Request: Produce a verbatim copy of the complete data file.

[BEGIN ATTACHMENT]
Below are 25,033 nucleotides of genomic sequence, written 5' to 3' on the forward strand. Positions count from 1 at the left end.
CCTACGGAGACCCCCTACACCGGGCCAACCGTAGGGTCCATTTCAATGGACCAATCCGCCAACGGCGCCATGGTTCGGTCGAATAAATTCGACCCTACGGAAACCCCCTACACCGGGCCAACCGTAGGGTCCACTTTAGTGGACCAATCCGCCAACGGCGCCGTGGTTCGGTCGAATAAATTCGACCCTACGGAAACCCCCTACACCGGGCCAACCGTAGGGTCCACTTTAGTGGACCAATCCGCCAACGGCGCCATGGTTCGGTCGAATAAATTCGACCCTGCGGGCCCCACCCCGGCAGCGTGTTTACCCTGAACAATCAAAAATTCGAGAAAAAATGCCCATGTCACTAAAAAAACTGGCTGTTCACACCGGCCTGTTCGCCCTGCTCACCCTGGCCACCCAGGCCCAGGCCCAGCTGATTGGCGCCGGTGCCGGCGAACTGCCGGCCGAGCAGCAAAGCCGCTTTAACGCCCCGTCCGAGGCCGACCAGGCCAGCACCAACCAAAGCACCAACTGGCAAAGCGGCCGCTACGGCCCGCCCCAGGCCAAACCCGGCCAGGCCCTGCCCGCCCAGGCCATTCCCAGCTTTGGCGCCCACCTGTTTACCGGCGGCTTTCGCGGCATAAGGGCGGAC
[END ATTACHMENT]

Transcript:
Below are 25,033 nucleotides of genomic sequence, written 5' to 3' on the forward strand. Positions count from 1 at the left end.
CCTACGGAGACCCCCTACACCGGGCCAACCGTAGGGTCCATTTCAATGGACCAATCCGCCAACGGCGCCATGGTTCGGTCGAATAAATTCGACCCTACGGAAACCCCCTACACCGGGCCAACCGTAGGGTCCACTTTAGTGGACCAATCCGCCAACGGCGCCGTGGTTCGGTCGAATAAATTCGACCCTACGGAAACCCCCTACACCGGGCCAACCGTAGGGTCCACTTTAGTGGACCAATCCGCCAACGGCGCCATGGTTCGGTCGAATAAATTCGACCCTGCGGGCCCCACCCCGGCAGCGTGTTTACCCTGAACAATCAAAAATTCGAGAAAAAATGCCCATGTCACTAAAAAAACTGGCTGTTCACACCGGCCTGTTCGCCCTGCTCACCCTGGCCACCCAGGCCCAGGCCCAGCTGATTGGCGCCGGTGCCGGCGAACTGCCGGCCGAGCAGCAAAGCCGCTTTAACGCCCCGTCCGAGGCCGACCAGGCCAGCACCAACCAAAGCACCAACTGGCAAAGCGGCCGCTACGGCCCGCCCCAGGCCAAACCCGGCCAGGCCCTGCCCGCCCAGGCCATTCCCAGCTTTGGCGCCCACCTGTTTACCGGCGGCTTTCGCGGCATAAGGGCGGAC